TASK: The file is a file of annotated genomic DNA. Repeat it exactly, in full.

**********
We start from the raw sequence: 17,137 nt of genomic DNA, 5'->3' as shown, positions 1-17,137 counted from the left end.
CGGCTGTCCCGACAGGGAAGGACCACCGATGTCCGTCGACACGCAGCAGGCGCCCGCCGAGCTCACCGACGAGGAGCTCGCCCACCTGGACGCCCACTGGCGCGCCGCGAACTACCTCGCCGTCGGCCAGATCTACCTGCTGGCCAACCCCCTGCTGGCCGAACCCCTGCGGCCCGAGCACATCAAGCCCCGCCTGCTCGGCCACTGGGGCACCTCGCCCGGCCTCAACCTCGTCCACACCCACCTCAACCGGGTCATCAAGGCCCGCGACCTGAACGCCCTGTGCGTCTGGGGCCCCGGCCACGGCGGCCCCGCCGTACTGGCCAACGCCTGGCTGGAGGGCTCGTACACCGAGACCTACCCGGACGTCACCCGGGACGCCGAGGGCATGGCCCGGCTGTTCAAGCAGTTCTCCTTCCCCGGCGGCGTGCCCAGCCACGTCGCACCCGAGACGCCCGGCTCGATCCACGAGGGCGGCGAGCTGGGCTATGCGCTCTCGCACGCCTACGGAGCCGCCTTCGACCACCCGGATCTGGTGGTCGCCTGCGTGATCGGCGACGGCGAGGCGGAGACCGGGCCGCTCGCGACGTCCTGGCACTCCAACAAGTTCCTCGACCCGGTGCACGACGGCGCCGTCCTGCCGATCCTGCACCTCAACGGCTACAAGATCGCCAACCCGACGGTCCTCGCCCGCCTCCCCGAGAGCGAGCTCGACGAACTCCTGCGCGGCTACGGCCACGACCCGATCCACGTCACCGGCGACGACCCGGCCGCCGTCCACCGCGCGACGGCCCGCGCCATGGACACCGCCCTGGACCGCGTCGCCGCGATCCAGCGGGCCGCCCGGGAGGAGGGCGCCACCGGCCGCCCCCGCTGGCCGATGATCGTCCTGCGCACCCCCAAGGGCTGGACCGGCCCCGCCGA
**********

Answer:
We start from the raw sequence: 17,137 nt of genomic DNA, 5'->3' as shown, positions 1-17,137 counted from the left end.
CGGCTGTCCCGACAGGGAAGGACCACCGATGTCCGTCGACACGCAGCAGGCGCCCGCCGAGCTCACCGACGAGGAGCTCGCCCACCTGGACGCCCACTGGCGCGCCGCGAACTACCTCGCCGTCGGCCAGATCTACCTGCTGGCCAACCCCCTGCTGGCCGAACCCCTGCGGCCCGAGCACATCAAGCCCCGCCTGCTCGGCCACTGGGGCACCTCGCCCGGCCTCAACCTCGTCCACACCCACCTCAACCGGGTCATCAAGGCCCGCGACCTGAACGCCCTGTGCGTCTGGGGCCCCGGCCACGGCGGCCCCGCCGTACTGGCCAACGCCTGGCTGGAGGGCTCGTACACCGAGACCTACCCGGACGTCACCCGGGACGCCGAGGGCATGGCCCGGCTGTTCAAGCAGTTCTCCTTCCCCGGCGGCGTGCCCAGCCACGTCGCACCCGAGACGCCCGGCTCGATCCACGAGGGCGGCGAGCTGGGCTATGCGCTCTCGCACGCCTACGGAGCCGCCTTCGACCACCCGGATCTGGTGGTCGCCTGCGTGATCGGCGACGGCGAGGCGGAGACCGGGCCGCTCGCGACGTCCTGGCACTCCAACAAGTTCCTCGACCCGGTGCACGACGGCGCCGTCCTGCCGATCCTGCACCTCAACGGCTACAAGATCGCCAACCCGACGGTCCTCGCCCGCCTCCCCGAGAGCGAGCTCGACGAACTCCTGCGCGGCTACGGCCACGACCCGATCCACGTCACCGGCGACGACCCGGCCGCCGTCCACCGCGCGACGGCCCGCGCCATGGACACCGCCCTGGACCGCGTCGCCGCGATCCAGCGGGCCGCCCGGGAGGAGGGCGCCACCGGCCGCCCCCGCTGGCCGATGATCGTCCTGCGCACCCCCAAGGGCTGGACCGGCCCCGCCGA